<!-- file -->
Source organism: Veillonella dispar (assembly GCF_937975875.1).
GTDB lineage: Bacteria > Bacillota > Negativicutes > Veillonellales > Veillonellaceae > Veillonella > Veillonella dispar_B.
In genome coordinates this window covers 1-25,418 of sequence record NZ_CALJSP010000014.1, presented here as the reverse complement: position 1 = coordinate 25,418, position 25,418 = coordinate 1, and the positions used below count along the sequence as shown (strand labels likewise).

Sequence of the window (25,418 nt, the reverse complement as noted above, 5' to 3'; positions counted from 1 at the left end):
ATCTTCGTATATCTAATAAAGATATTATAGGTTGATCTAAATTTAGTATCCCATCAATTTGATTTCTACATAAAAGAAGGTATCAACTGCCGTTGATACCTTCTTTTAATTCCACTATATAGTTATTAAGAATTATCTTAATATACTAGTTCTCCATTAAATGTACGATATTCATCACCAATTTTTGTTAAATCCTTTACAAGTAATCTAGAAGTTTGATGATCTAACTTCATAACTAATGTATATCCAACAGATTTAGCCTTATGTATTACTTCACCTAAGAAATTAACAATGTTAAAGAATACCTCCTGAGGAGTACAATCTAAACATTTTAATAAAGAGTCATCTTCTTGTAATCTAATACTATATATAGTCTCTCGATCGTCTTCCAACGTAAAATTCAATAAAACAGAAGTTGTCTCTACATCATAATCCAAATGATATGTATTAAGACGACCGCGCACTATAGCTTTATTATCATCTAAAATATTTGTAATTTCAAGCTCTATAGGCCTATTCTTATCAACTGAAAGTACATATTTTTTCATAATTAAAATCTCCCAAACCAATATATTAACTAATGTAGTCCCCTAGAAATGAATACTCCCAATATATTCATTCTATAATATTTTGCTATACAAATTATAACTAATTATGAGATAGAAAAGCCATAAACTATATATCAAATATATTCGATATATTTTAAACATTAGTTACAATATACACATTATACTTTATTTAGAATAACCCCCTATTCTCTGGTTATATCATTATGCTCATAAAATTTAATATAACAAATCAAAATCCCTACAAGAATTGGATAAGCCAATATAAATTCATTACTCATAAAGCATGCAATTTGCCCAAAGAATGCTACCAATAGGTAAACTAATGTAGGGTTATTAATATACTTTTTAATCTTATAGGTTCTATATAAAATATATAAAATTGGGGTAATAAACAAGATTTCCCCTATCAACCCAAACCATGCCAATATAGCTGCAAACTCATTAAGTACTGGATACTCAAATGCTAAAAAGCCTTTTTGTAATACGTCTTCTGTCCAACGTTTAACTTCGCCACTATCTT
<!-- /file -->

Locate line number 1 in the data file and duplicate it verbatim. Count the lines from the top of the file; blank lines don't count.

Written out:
Source organism: Veillonella dispar (assembly GCF_937975875.1).